A Big Happy Family

X wrote the novels -Tarzan Alive and Doc Savage: His Apocalyptic Life – which were sort of fictional biographies. In them he hypothesised, that the real meteorite (Y meteorite) which fell near Y, Yorkshire, England, on December 13, 1795, was radioactive and caused genetic mutations in the occupants of a passing coach. Many of their descendants were thus endowed with extremely high intelligence and strength, as well as an exceptional capacity and drive to perform good or evil deeds. The progeny of these travellers were purported to have been the real-life originals of fictionalised characters, both heroic and villainous, over the last few hundred years, such as Sherlock Holmes, Tarzan, Doc Savage, and Lord Peter Wimsey. This created the Y universe which was later expanded by X and other writers to include The Scarlet Pimpernel, Sherlock Holmes, The Spider,James Bond, Nero Wolfe, Sam Spade, The Lone Ranger, The Green Hornet, and even Star Trek.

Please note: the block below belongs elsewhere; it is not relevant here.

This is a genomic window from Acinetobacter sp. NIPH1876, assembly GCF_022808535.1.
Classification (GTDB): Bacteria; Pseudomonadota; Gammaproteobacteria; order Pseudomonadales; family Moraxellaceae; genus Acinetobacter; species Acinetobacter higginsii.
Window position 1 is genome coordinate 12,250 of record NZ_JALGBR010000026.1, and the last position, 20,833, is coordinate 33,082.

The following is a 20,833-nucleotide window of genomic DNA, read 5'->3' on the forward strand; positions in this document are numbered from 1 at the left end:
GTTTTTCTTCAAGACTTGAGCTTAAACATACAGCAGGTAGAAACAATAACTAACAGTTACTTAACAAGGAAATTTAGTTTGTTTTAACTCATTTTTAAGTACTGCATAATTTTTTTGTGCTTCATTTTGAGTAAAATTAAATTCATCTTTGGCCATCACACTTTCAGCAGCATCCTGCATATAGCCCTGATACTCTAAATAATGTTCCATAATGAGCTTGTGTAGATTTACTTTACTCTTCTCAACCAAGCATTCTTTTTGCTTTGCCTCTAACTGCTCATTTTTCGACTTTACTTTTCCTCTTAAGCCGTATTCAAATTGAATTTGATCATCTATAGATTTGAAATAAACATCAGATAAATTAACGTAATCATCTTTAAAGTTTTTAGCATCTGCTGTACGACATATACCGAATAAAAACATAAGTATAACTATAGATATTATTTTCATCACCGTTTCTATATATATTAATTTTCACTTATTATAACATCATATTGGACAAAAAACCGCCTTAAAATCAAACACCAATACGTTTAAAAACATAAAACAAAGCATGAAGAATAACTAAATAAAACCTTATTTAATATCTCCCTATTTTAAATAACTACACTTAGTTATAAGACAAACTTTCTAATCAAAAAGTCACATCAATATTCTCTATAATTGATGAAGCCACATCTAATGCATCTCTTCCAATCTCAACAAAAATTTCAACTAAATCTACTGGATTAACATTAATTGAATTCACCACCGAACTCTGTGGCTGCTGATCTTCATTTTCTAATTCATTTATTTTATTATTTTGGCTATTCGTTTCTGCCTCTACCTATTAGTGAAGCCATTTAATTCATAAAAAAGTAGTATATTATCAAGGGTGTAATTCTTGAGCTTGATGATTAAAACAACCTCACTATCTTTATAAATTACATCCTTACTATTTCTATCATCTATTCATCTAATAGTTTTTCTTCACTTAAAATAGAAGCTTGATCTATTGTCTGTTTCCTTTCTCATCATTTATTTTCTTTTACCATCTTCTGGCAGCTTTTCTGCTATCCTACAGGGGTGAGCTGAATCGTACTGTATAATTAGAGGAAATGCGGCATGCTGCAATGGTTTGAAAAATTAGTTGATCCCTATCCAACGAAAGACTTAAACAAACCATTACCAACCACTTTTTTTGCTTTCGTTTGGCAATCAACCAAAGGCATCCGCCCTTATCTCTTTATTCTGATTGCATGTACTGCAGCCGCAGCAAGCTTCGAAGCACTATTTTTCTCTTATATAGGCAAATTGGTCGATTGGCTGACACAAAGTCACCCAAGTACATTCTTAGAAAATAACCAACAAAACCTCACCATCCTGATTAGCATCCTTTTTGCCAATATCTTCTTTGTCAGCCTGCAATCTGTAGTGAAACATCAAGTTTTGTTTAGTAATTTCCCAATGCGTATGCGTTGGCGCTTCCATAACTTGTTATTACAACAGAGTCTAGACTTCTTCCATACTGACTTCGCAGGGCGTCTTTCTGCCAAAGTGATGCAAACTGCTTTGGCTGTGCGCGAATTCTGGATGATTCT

This concept has been used as a unifying device by others such as Warren Ellis’s (Planetary), Alan Moore (The League of Extraordinary Gentlemen) and in Tales of the Shadowmen edited by Jean-Marc Lofficier, using characters from French Literature.
 
X and Y please. 

Epunymous

Science Fiction author Reginald Bretnor using the pen name Grendel Briarton wrote a multi-year series “Through Time and Space with Ferdinand X!”, in which each installment was a short-short that ended in a horrific pun. X and the nature of the stories—detailed and tedious, yet ending in vaguely familiar catchphrases—may have been inspired by Walter Bagehot, a major literary and political figure from the late 1800s now fallen into obscurity.

X is now used to describe stories of this kind. Isaac Asimov was particularly notorious for these.
An example Death of a Foy

What is X?